Friday, 2 July 2004

12 to 18 provinces?

In his speech to the Canadian General Synod on 29 May, Gregory Cameron said:

…a state of broken Communion now exists between ECUSA and some twelve to eighteen provinces of the Communion.

In an earlier note I discussed his separate estimate of 22 primates who “have pronounced that they reject…”, giving my reasons for believing that number to be overstated, and why eighteen is the most that can be confirmed from internet sources.

I believe his estimate of provinces is also overstated, but it is very difficult to confirm the list, as few if any formal statements of provinces have been published on the web, and in any case the wording of them is not always clear.

Here is my provisional list of broken Communion provinces:

1. Congo
2. Kenya statement here
3. Nigeria
4. Rwanda statement here
5. Southern Cone
6. South East Asia
7. Tanzania statement here
8. Uganda statement here
9. West Indies statement here

And here is a list of others who have issued statements whose wording seems to fall short of a formal breaking of communion:

10. Burundi this statement
11. Central Africa this statement and this letter
12. West Africa this statement

And finally, here is a list of other provinces whose leaders have signed a statement personally, but for which no provincial statement appears to exist:

13. Central America
14. Indian Ocean
15. Papua New Guinea
16. Philippines
17. Sudan
18. Pakistan (united church)
19. South India (united church)

As I learn of any more internet links to formal provincial statements breaking communion I will add them to the list above. I welcome any additional information which will enable provinces to be confirmed, added, or on the other hand deleted, from this list.

Posted by Simon Sarmiento on Friday, 2 July 2004 at 7:16 AM GMT | TrackBack
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Categorised as: Anglican Communion
Comments

Simon,

Your efforts at exactness are much appreciated. In the midst of the current crisis, in a season of trouble and of pain, we must not - cannot - overstate the particulars of any position.

But surely you’re not suggesting that broken communion with nine provinces (and impaired communion with perhaps an additional three) is any less serious than Canon Cameron’s “twelve to eighteen”?

Posted by: Todd Granger at July 2, 2004 02:54 PM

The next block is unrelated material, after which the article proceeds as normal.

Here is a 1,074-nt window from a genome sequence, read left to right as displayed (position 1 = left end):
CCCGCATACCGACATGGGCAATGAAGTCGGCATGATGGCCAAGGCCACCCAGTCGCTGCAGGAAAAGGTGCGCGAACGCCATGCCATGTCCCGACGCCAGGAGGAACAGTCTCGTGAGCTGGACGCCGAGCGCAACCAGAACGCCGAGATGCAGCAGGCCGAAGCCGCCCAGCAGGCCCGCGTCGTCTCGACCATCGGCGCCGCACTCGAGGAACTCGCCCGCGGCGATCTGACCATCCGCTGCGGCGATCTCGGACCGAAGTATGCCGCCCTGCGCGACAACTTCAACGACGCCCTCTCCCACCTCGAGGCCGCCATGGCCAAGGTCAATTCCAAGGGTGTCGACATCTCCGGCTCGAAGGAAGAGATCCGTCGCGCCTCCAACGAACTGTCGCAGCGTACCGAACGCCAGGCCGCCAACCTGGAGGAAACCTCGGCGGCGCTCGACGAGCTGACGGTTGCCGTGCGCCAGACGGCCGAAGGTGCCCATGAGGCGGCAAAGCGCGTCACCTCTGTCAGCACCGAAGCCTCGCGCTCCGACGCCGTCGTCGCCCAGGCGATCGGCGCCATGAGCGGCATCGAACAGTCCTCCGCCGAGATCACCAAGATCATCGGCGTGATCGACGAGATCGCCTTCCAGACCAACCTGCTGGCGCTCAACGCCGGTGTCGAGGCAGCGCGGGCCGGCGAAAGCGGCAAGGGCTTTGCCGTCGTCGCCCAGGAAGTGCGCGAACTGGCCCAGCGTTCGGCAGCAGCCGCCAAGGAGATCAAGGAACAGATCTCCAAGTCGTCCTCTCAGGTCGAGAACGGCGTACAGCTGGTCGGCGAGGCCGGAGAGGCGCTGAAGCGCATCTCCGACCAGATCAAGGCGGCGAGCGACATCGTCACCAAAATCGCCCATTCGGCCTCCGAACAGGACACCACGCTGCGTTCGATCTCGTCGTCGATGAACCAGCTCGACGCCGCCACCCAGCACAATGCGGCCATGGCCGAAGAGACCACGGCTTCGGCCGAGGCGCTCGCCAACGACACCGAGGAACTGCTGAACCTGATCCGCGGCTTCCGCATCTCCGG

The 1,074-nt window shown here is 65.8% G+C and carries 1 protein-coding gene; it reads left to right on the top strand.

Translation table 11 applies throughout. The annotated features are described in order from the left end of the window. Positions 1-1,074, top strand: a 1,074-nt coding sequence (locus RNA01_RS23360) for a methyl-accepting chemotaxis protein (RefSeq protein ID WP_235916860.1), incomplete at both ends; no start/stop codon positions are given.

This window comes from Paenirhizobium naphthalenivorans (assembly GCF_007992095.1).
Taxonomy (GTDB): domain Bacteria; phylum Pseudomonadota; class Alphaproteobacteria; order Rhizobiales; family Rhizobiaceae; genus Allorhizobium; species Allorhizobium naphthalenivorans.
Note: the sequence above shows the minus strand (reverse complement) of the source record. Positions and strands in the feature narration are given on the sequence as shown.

In the end, I guess I’m not so concerned about whether I’m “in communion” with someone else. That’s just a label. I’m much more interested in whether I can work with them to proclaim and serve the Gospel. If I can, then as far as I’m concerned, I’m in communion with them. (Longer comment here.)

Posted by: D. C. Toedt at July 2, 2004 05:15 PM

My impression is that the members of the Global South who have broken communion with the ECUSA mean it as much more than a formality. The words of Archbishop Malango of Central Africa (reported by ENS within the last year) are: “To sit with you and meet with you would be a lie. We are not one. We do not share the same faith or Gospel.” Those are strong words. I gather that this means we cannot work with them to proclaim and serve the Gospel, since they believe we have a different gospel.

What this means, then, is that apparently Malango thinks (probably others as well) that the message of the Gospel itself has been compromised. And since ECUSA has moved forward on electing Robinson with “the lack of virtually any official theological rationale for it” (Bishop Pierre Whalon’s words, not mine), they may or may not have a good case for it. Serious questions concerning the nature of repentance and Christian discipleship and fellowship as they apply to chastity and sexual morality need to be addressed, not glossed over. It would have been better if they were addressed and a consensus had been reached before the ECUSA General Convention had acted. It may now be too late. If the Global South are convinced that they must choose between the Gospel and the assistance and resources of the ECUSA, I suspect they will have enough integrity to choose the Gospel.

Posted by: Russ B at July 4, 2004 07:40 PM

Um, what the (spokespersons for the) Global South believe to be the Gospel, Russ B.

[Also questioning your uses of “gospel” and “Gospel” in your first paragraph]

Posted by: J. Collins Fisher at July 5, 2004 11:48 PM